A Little History:
The Saturn 09 is a polyphonic analog synthesizer produced by Roland in 1980. It was released and advertised along the Jupiter-4, the RS-505, the Vocoder Plus ,and the Saturn's more well known brother: the RS-09. At that time, Roland had already released the iconic TR-808 drum machine which was well known to be an affordable machine in comparison to others available, so it's understandable that Roland kept pushing forward the idea of keeping costs low within its vast and eclectic number of products, but with time this proved to be the reason why so many of them faced a forgettable life after being released, like the Saturn 09. Nowadays, this synth is not popular at all and usually it's bought to use its components for replacement and repair for the SH-09, Roland's Jupiters and the TR-808.
The Saturn 09 itself is a limited machine compared to its siblings with only one VCO oscillator controlled by CV/Gate (MIDI was on its way in); on its front panel it has a volume knob; a tone slider; chorus and vibrato effects built in; 2 different octaves available; 4 sliders that control the main oscillator defined by 6 classic Roland colored buttons, 4 for selecting tones and 2 for envelope options (organ or percussive); a sustain slider with an on/off switch and a tuning knob.
Arpeggiated & Sustained Chords:
Unlike more complex and popular synths from Roland, like the Jupiter 8, the Jupiter 6 ,and the Juno 106; the Saturn 09 does not have an arpeggiator function built in, and since it runs on a CV/Gate single oscillator the possibilities of patching one, due to limit of time (the synth was not mine), and specially budget, were almost impossible. This record is meant to showcase the Saturn 09 sound capabilities in an alien manner from the synth's ways: performing arpeggiated chords manually as well as sustained chord examples. The recording was done with the synth running through a Crafter Analog Delay (EF-DL) for sound texture.
The record contains nine examples (all named after a few of the more than 50 moons of Saturn): Pallene, Kiviuq, Methone and Jarnsaxa showcase examples of the behavior of the VCO oscillator with no modulations during the performance of their respective arpeggiated chords; Polydeuces is a small interlude with tempo fluctuations within its arpeggio. Ymir, Bebhionn and Helene are the sustained chords' examples made to showcase how the VCO oscillator behaves when the available modulations of it (such as the tone slider, modulator switches, and sound source sliders) are manipulated. Ymir is an example of the sound source manipulation with an arpeggiated chord at the end to show how the drone from sustained chords behave; Bebhionn exemplifies volume, sound source, and delay modulations. Helene showcases sound source and the modulator mode switch manipulations -this last one at a rhythm pattern. The last example, Daphnis, showcases tone, sound source and delay modulations starting on an arpeggiated chord and finishing in a sustained one in an additive way. A format with detailed information of the parameters, modulations and notes used on each of the examples is included in this digital release on each of the songs individual page as well as the booklet included when the album is purchased.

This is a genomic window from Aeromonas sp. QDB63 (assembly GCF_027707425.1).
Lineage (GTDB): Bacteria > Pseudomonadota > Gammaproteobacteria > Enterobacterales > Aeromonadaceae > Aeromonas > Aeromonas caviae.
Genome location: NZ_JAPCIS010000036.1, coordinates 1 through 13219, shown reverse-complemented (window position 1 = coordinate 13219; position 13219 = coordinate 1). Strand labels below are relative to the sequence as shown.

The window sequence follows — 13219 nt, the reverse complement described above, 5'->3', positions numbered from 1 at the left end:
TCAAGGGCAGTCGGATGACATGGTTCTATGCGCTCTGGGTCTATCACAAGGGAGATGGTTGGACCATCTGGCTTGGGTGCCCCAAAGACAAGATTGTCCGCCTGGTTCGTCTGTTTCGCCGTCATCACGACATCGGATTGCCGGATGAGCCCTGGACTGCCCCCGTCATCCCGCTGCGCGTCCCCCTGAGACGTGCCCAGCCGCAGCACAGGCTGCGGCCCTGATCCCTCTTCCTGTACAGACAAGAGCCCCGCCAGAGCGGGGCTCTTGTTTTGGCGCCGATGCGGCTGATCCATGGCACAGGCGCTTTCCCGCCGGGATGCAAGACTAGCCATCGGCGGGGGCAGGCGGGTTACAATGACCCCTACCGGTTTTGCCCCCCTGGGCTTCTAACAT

As "bonus tracks" this record contains: 1) A slowed version of Jarnsaxa with layer manipulation based on the original sound source 2) a slowed down and reversed version of Kiviuq and 4) a manipulated mix of a different take of Daphnis.
Composed, performed and recorded in April and May 2016 in Guadalajara, Mexico using only an Analog Organ Synthesizer Saturn 09 running through a Crafter Analog Delay (EF-DL). Mixed, remixed and mastered in April 2016. All radio interferences were non intentional. Proofreading and editing of the text included with this album was made by Hugo Gastelum.
Cover photography by Daniela Olsa
Thanks to The Roland Corporation, Galileo Galilei and Vicco.
Goat Folk; 2016
released July 4, 2016
all rights reserved